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HMO Property: A Quick Guide

Investing in student HMO property can often seem daunting and complicated – it really doesn’t have to be. Here are some answers to common questions we are regularly asked.

What defines an HMO?

HMO stands for House in Multiple Occupation meaning three or more people from different households are living together with shared communal areas. Typically, 65% of all university students move from first year halls into HMOs and therefore, HMOs form the largest portion of the student accommodation market.

Do all HMOs need licenses?

The mandatory government scheme states that HMOs with 5 or more tenants require licences which is what most local authorities adhere to. However some councils operate a selective scheme where they make requirements in excess of the mandatory scheme whereby they may require licenses for as few as two tenants. Licenses are granted to HMO landlords so after acquiring a licensable HMO, new landlords need to re-apply and obtain the license in their name.

Can I convert any house into an HMO?

In a word, no! The creation of new HMOs is all but prohibited in the best student areas by planning restrictions under what’s called the Article 4 Direction.

What’s Article 4?

The government introduced the Article 4 direction in 2010 which gave local councils the power to insist that planning permission had to be granted before residential houses could be converted to HMOs. Most councils around the UK have now adopted Article 4 in order to restrict the creation of new HMOs, so it’s critical to ensure a HMO is article 4 compliant before purchasing it or it will not be able to be let out.

What’s a Lawful Development Certificate and do I need one?

A Lawful Development Certificate (LDC) or Certificate of Lawfulness for Existing Use or Development (CLEUD) is a council issued document stating categorically that a HMO is article 4 compliant. It isn’t compulsory to have one, however when a HMO is sold, buyers’ lenders and solicitors often insist that one is obtained by the seller at their own cost.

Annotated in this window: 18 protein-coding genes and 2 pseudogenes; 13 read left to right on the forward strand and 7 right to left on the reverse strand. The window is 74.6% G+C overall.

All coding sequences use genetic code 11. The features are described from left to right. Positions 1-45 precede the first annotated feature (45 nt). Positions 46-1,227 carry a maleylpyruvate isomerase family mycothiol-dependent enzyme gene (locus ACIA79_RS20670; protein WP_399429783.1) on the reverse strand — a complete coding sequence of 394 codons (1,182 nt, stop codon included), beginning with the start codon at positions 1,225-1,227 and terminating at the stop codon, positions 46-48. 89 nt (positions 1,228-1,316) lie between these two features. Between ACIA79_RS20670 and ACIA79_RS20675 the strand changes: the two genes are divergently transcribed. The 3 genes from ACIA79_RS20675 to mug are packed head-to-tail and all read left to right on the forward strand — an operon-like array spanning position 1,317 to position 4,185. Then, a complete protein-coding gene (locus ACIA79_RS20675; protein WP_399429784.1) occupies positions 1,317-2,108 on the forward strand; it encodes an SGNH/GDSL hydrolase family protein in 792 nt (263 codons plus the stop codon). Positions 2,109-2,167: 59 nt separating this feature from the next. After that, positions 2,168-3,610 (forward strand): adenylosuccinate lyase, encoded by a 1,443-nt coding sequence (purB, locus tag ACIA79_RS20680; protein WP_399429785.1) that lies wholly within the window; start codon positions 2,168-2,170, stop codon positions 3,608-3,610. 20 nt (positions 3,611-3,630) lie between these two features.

What are the minimum HMO requirements?

HMOs need to adhere to health and safety regulations. These include:

  • Annual gas safety checks
  • Electricity safety checks every 5 years (EICR)
  • Regularly check gas and carbon monoxide detectors
  • Rooms need to be to a minimum size (6.51m2)

Failure to comply with these regulations can result in a landlord being deemed unfit to manage the property.

Do you pay council tax on HMOs?

Students are exempt from paying council tax so no, student HMO landlords don’t pay council tax.

What are the minimum amenities and room sizes in HMOs?

Whilst minimum requirements for HMOs range between local councils, below are the general measurements for rooms. It’s always best to check with your local council.

Minimum Room Sizes

Room Up to 5 tenants (m2) 6 – 10 tenants
(m2)
Bedroom

(where there isn’t a living room)
6.52

10
6.52

10
Kitchen 7 7 + 3 per additional tenant
Dining Kitchen 11.5 16.5
Living Rooms & Dining Rooms 11.5 16.5

 

Minimum Amenities

Up to 4 tenants Up to 5 tenants 6-8 tenants 9-10 tenants

1 bathroom
1 bathroom & separate WC 2 bathrooms, 2 wash hand basins & 2 WCs 2 bathrooms, 3 wash hand basins &  2 WCs

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